Don’t let distance put your dream home on hold. Overcome the challenges of building in remote regions with a bit of preparation and planning
While the natural serenity and simplicity of a lifestyle off the beaten track is alluring to some, most people shudder at the thought of actually building and living in a remote region. However, there is immense hidden potential in many secluded parts of the Australian desert, bush and countryside, and nowadays many companies specialise in remote building.
“The most important element to get right when building on a remote site is meticulous planning,” explains Darren Kennedy of Kitome. “Different areas require different approaches”, so if you’re planning on building in the back of beyond, here are some of the things you should take time to ponder on.
Do it right
Remote homes are often characterised by the large distances that exist between them and nearby towns. They’re the sort of distances that you wouldn’t embark upon without a full tank of petrol, mobile device and an emergency snack or two.
After all, the desert, bush and countryside are all unpredictable areas, and with such haphazard landscapes come many challenges in the building process.
However, as Darren encourages, “no matter what problem the area throws up, there is always a solution.” So when you begin to build beyond the black stump, ensure you take the following challenges and solutions into consideration.
Often, remote locations experience the extremities of the seasons. Garth Chapman Queenslanders combats the local climate by modifying their processes and materials to create homes that adapt and cope well with such exaggerated temperatures across all seasons. Insulating all outer parts of its homes ensures that temperatures remain subdued, and its signature roof ventilator can be opened to release the heat in summer, or closed to retain the warmth in winter.
Lance Clark, representative of Garth Chapman Queenslanders, also outlines the importance of material choice. “Lightweight construction using treated, kiln-dried and strength-graded timber is very suitable,” and due to the added expense of freight in building in remote regions, is a cost-effective alternative to standard timber.
Given the seclusion of remote sites, it is often difficult to access hardware stores. Constructing a kit home is often the smartest way to build in extremely isolated regions. Paal Kit Homes specialises in preparing kit homes that are produced off-site and then transported to the block to be quickly assembled.
Paal supplies the owners with all the necessary materials, and the modular hi-tensile steel framing panels are lightweight so can be lifted and bolted together by just one person. The steel frames also ensure a fire-proof, termite-resistant material is the basis of their homes. It is also difficult to transport concrete trucks to distant locations, as road closures, weather and expenses often become obstacles. A solid concrete foundation is almost always essential when building a home. Paal Kit Homes is able to develop a concrete foundation, as they now truck in dry concrete to remote areas, and mix it on-site. If this is not possible, home owners can bypass using concrete altogether by raising the house and placing it on piers — a surprisingly practical and cost-effective alternative.
In cyclone-prone areas, such as the Northern Territory and North Queensland, homeowners should “plan around cyclone season to ensure that builds are up, weather proof and secure before the season starts,” explains Darren Kennedy.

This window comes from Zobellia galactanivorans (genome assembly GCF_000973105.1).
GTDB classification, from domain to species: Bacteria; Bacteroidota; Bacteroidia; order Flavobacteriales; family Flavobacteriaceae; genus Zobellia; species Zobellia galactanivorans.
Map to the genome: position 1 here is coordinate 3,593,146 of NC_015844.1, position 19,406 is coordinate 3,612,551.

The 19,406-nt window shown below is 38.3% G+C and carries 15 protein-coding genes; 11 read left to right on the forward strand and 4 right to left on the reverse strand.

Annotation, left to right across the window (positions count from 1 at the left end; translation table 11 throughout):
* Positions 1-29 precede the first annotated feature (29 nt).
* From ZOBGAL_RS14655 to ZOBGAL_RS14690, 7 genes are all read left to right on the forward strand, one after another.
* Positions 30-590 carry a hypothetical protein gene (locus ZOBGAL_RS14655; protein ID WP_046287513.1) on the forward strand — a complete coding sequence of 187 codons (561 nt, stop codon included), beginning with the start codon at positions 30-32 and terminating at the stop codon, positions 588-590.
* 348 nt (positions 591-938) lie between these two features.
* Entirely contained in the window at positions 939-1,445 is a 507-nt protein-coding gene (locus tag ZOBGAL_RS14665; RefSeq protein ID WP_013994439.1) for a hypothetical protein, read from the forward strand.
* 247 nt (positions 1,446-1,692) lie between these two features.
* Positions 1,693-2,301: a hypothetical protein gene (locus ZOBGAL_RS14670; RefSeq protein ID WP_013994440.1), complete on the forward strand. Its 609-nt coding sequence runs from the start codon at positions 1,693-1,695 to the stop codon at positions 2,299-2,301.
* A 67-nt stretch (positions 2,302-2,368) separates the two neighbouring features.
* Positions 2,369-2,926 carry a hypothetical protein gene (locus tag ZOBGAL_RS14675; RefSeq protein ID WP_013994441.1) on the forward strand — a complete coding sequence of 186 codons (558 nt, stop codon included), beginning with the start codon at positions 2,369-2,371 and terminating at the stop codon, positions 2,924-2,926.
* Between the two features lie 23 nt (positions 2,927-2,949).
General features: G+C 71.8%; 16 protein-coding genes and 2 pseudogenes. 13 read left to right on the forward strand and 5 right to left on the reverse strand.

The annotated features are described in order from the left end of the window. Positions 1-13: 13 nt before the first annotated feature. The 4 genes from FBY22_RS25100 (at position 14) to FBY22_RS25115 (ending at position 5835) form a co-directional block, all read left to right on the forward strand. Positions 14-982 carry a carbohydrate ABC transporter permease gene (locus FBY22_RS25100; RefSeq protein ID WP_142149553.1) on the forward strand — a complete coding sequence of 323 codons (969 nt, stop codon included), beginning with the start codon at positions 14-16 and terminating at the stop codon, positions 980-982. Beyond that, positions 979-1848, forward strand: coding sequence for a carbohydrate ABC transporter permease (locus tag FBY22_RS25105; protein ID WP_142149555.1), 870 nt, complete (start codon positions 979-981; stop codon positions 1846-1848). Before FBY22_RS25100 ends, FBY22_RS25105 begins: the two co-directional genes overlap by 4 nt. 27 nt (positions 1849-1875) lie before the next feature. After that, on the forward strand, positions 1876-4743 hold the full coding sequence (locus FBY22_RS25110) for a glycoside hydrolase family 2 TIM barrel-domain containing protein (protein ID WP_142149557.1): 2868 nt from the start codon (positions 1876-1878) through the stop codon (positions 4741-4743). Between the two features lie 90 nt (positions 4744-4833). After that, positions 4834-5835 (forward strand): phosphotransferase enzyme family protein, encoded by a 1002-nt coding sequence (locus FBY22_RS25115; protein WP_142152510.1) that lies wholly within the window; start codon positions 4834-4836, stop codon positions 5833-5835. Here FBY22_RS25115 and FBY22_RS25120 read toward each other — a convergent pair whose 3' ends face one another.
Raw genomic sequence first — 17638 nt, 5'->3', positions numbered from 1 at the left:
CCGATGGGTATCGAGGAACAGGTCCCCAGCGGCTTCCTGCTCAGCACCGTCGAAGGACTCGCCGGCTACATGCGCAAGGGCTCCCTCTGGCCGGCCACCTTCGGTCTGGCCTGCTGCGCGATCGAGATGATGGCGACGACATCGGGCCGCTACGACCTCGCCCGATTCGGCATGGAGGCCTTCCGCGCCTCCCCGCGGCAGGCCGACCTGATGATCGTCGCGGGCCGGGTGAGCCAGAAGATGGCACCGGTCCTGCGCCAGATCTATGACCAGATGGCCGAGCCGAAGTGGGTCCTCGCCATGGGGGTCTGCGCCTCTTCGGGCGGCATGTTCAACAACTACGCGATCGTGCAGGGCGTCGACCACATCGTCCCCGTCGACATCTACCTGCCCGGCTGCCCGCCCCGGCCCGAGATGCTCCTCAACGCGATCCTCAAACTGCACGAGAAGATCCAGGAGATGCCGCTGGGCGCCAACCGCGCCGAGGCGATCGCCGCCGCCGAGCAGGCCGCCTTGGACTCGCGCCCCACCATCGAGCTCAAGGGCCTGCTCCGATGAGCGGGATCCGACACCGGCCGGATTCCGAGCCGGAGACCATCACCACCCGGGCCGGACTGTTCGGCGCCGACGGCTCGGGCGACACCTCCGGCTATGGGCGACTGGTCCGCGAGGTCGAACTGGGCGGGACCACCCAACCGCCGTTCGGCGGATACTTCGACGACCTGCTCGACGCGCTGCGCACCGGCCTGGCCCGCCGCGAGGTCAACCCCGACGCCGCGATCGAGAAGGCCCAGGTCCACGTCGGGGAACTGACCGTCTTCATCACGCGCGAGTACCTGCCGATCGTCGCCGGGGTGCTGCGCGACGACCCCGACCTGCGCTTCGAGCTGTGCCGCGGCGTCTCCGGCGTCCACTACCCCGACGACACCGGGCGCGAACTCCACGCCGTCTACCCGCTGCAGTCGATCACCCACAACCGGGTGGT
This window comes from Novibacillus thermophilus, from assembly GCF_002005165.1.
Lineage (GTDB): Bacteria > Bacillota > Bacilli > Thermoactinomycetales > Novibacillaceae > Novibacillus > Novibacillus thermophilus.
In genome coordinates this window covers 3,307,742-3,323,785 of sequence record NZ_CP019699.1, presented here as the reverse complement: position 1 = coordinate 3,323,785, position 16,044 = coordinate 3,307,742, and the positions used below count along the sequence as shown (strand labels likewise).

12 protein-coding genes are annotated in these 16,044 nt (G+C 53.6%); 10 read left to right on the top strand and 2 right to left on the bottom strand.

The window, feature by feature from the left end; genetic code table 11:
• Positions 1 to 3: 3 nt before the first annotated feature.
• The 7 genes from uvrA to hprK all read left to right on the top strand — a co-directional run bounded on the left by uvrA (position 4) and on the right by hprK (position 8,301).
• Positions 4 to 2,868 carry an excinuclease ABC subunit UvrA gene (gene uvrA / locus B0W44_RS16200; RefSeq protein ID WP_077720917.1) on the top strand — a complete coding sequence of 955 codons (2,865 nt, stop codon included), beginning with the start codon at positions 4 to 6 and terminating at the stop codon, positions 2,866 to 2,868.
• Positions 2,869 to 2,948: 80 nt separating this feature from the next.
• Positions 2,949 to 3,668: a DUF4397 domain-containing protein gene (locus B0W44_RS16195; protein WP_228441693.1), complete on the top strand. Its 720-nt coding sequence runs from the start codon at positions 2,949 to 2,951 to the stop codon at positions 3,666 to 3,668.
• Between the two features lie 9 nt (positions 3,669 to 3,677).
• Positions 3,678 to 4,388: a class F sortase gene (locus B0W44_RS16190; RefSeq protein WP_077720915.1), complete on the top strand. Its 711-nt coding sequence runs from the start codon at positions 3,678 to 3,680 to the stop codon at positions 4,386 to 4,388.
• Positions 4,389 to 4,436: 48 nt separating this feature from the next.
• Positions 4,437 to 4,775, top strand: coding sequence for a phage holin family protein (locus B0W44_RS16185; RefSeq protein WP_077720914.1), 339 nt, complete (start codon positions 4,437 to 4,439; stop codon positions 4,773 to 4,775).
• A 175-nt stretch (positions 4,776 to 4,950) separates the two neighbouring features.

“There are also many architectural considerations that need to be made to ensure that homes meet the correct wind classification necessary for cyclonic areas.” When building in remote areas, Kitome avoids using high maintenance materials, such as timber windows that can’t endure through harsh cyclone conditions. Darren also explains that Kitome avoids the typical challenges of delivery, such as delays due to flooding, bushfires or cyclones, by closely liaising with its clients, suppliers and transport companies, “to keep up to speed on what is happening where our customers live”.
Home owners living off the beaten track usually have a love for the landscape that their home sits amidst. Manor understands this desire to build a house that is harmonious with the surrounding environment. A recent client of theirs led them to build a country home in the Australian bush. The clients fell in love with the natural colour scheme of the land, and wanted to reflect the yellow dust and green shrubbery in the design of their home. “Exterior cladding painted in paperbark is complemented by a shale grey coloured roof,” explains Charles Duong of Manor.
“Timber bamboo flooring inside the home further reflected the clients’ vision for an environmentally friendly home; and ensured there was a seamless transition between indoors and out — bringing remoteness and nature right inside.”
Advice for going off-the-grid
• Find out if the region is prone to termite-attack. If so, opt for treated timber or steel frames.
• Be strategic with your colour scheme. If you’re planning on building in a windy area, don’t chose a white roof as the dust will show.
• Check if you’re building in a cyclonic area. You may have to use materials that meet the correct wind classification.
• Calculate your Bushfire Attack Level (BAL) to ensure your home is at minimal risk.
• Is your site prone to flooding? Consider raising your house on piers.
• Be deliberate with your house layout. Position the most lived-in rooms in a way so that they receive the most favourable weather. Think about the elevation of the sun and cross-ventilation.
• Be weather-wise. Split your home into zones so rooms that are not in use can be sealed off to reduce energy use when heating or cooling the house.
Originally from Build Home magazine, Volume 22 Issue 1